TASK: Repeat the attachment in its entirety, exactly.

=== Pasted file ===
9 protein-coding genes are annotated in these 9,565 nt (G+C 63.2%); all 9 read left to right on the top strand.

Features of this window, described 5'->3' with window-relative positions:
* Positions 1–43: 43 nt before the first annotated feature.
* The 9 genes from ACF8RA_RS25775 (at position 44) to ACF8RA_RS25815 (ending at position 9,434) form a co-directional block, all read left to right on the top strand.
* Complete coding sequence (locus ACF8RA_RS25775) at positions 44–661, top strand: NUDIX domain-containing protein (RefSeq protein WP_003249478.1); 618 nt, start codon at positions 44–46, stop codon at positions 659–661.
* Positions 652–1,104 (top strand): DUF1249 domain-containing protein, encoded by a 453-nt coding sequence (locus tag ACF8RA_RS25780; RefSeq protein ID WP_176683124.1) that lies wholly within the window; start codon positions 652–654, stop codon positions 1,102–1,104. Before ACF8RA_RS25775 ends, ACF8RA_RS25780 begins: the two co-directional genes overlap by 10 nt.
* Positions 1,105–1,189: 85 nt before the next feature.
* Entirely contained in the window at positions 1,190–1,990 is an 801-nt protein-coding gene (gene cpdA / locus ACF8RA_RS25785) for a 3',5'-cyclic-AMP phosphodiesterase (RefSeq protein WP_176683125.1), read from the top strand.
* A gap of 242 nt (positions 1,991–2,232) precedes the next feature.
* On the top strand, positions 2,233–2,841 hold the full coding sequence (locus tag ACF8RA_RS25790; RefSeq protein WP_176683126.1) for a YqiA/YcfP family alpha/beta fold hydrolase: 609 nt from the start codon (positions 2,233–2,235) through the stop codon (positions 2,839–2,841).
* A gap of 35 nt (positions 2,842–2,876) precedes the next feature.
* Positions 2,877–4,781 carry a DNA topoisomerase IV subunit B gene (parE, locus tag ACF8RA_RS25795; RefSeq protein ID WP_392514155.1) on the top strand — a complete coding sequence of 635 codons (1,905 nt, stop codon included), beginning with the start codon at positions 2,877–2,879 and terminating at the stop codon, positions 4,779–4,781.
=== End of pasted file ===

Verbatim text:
9 protein-coding genes are annotated in these 9,565 nt (G+C 63.2%); all 9 read left to right on the top strand.

Features of this window, described 5'->3' with window-relative positions:
* Positions 1–43: 43 nt before the first annotated feature.
* The 9 genes from ACF8RA_RS25775 (at position 44) to ACF8RA_RS25815 (ending at position 9,434) form a co-directional block, all read left to right on the top strand.
* Complete coding sequence (locus ACF8RA_RS25775) at positions 44–661, top strand: NUDIX domain-containing protein (RefSeq protein WP_003249478.1); 618 nt, start codon at positions 44–46, stop codon at positions 659–661.
* Positions 652–1,104 (top strand): DUF1249 domain-containing protein, encoded by a 453-nt coding sequence (locus tag ACF8RA_RS25780; RefSeq protein ID WP_176683124.1) that lies wholly within the window; start codon positions 652–654, stop codon positions 1,102–1,104. Before ACF8RA_RS25775 ends, ACF8RA_RS25780 begins: the two co-directional genes overlap by 10 nt.
* Positions 1,105–1,189: 85 nt before the next feature.
* Entirely contained in the window at positions 1,190–1,990 is an 801-nt protein-coding gene (gene cpdA / locus ACF8RA_RS25785) for a 3',5'-cyclic-AMP phosphodiesterase (RefSeq protein WP_176683125.1), read from the top strand.
* A gap of 242 nt (positions 1,991–2,232) precedes the next feature.
* On the top strand, positions 2,233–2,841 hold the full coding sequence (locus tag ACF8RA_RS25790; RefSeq protein WP_176683126.1) for a YqiA/YcfP family alpha/beta fold hydrolase: 609 nt from the start codon (positions 2,233–2,235) through the stop codon (positions 2,839–2,841).
* A gap of 35 nt (positions 2,842–2,876) precedes the next feature.
* Positions 2,877–4,781 carry a DNA topoisomerase IV subunit B gene (parE, locus tag ACF8RA_RS25795; RefSeq protein ID WP_392514155.1) on the top strand — a complete coding sequence of 635 codons (1,905 nt, stop codon included), beginning with the start codon at positions 2,877–2,879 and terminating at the stop codon, positions 4,779–4,781.